Ford apparently can’t get the battery problems of the Kuga PHEV under control. After the manufacturer stopped sales of the part-time electric vehicle in August due to concerns about battery overheating, Ford is now recalling all Kuga models with plug-in hybrid drive to garages across Europe.
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At first, it was thought that the issue only extended to models built prior to June 25, 2020. However now, Ford has extended the recall to include all Kuga PHEVs due to fire risk of the batteries. Last month, Ford recalled around 20,000 Kuga PHEV units across Europe. With In the UK alone, this is estimated to affect around 5,046 drivers. Because of the problems, Ford is also postponing the start of series production of the next plug-in hybrid model Escape PHEV until next year because the vehicles share some components.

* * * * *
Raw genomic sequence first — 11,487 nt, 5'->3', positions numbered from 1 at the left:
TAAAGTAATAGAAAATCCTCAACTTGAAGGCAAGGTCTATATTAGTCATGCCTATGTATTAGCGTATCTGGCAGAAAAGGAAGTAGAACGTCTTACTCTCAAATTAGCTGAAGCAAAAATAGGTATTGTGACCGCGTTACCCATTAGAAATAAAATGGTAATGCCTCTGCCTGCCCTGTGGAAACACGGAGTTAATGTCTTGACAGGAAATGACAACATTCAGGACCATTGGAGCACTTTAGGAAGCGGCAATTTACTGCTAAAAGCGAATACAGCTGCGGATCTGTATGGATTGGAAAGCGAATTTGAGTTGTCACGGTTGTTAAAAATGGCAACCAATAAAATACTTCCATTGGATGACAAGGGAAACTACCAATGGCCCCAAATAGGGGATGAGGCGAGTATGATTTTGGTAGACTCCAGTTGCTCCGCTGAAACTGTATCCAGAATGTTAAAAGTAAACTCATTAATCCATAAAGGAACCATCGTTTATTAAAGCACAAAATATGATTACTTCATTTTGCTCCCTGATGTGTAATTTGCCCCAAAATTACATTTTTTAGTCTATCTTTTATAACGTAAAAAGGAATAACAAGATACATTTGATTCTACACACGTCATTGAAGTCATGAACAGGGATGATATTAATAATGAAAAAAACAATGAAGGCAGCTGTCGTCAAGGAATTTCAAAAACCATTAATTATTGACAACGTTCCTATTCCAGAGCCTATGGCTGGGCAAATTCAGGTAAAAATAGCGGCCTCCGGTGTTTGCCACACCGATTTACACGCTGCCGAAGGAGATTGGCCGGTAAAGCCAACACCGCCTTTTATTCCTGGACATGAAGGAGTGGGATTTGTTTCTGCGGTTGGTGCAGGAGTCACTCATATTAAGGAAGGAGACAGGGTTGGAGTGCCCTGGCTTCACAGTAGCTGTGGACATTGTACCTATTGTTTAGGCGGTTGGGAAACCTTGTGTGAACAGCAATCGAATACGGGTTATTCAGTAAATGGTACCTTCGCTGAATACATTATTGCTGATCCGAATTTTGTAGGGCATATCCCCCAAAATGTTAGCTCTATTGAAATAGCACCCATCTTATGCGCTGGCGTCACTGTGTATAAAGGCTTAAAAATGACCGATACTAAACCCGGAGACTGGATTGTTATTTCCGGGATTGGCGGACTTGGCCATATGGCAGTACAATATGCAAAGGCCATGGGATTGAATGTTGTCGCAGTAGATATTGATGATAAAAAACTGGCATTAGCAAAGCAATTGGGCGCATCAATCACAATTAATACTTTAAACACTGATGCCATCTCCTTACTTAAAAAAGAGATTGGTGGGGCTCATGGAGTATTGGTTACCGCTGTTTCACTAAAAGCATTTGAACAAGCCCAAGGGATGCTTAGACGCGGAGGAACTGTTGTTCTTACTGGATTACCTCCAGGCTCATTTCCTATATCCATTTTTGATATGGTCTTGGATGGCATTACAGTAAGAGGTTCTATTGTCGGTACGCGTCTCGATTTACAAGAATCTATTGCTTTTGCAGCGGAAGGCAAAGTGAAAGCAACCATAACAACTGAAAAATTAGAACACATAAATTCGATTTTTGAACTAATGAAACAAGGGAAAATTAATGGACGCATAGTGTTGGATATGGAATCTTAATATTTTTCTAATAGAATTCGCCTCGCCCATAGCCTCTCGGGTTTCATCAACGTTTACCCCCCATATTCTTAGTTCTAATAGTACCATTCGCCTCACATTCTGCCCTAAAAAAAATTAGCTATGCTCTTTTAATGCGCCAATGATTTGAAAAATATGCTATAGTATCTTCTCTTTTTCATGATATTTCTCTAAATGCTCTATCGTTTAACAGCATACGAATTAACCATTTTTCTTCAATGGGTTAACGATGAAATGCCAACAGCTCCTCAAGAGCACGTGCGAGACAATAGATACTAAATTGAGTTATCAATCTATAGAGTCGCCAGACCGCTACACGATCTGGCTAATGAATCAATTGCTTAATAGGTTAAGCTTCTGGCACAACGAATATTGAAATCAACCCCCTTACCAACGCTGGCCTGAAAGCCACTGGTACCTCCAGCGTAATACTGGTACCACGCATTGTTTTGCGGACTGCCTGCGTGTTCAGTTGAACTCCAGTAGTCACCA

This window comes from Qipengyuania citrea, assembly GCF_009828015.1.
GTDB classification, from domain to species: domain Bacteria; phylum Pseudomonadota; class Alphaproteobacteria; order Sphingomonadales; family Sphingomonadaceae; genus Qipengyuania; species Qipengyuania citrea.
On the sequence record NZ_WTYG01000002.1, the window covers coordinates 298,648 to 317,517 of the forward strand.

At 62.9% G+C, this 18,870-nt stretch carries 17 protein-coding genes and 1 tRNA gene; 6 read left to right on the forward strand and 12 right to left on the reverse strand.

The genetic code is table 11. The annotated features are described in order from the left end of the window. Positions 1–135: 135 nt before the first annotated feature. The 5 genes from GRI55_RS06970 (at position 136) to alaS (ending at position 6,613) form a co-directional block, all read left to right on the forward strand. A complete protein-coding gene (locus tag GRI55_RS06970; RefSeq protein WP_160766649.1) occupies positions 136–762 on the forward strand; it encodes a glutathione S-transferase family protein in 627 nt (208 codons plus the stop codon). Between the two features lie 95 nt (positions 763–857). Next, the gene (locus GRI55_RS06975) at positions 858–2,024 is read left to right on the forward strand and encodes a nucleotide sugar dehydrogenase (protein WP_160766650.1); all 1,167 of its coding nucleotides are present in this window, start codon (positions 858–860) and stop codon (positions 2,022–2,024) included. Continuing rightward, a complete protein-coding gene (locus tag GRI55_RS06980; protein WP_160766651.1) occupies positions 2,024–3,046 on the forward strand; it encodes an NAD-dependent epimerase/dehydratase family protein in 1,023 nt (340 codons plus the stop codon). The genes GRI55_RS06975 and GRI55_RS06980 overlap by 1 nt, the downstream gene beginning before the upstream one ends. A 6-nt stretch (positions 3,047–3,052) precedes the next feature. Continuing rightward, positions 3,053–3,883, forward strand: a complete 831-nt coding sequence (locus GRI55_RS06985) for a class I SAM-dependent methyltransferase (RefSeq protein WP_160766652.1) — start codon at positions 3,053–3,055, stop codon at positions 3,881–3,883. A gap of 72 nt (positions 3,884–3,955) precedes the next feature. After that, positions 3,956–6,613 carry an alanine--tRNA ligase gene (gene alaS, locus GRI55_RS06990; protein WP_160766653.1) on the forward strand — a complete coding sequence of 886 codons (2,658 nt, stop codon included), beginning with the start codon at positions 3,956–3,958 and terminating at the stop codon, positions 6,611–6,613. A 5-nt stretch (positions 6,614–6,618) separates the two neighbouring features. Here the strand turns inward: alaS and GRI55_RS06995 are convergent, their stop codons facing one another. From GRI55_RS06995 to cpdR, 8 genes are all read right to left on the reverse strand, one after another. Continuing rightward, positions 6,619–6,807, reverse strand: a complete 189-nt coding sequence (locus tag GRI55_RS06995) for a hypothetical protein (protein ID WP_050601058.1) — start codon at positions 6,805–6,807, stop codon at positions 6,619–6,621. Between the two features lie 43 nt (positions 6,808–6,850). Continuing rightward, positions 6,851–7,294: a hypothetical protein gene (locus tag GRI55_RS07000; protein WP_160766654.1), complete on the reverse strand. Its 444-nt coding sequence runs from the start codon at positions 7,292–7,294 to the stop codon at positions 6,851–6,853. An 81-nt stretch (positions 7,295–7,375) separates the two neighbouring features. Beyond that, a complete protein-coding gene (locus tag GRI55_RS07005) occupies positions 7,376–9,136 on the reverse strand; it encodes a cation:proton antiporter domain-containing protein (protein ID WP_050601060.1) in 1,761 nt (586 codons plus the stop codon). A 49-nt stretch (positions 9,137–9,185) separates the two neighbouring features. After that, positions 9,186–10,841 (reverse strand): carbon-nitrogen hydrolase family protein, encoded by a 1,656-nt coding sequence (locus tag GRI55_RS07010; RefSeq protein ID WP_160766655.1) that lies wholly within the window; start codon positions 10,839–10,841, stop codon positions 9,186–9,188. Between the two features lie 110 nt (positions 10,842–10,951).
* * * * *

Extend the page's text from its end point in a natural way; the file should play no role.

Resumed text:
“Because we share components with Kuga PHEV, including battery cells, we are moving production to next year, while we work with the battery cell supplier to resolve the issue affecting Kuga PHEV in Europe,” a company spokesperson in Europe said.
Whether manufacturers just hopped on the bandwagon to admit their battery problems, or this is a curious coincidence is unclear, but given that Hyundai as well as BMW just announced issues with their plug-in hybrid vehicle batteries and issued partial recalls, the timing is uncanny.
Update 31 October 2020: According to several news sites, a Ford spokesperson said that the company has found the cause of the battery problems in the Kuga PHEV. Impurities in the cells caused the batteries to overheat. The cells apparently came from Samsung SDI. For all of the approximately 33,000 delivered Kuga models with plug-in hybrid drive, the battery sets must therefore be completely replaced. According to the reports, these problems will cost the US company at least 400 million dollars.
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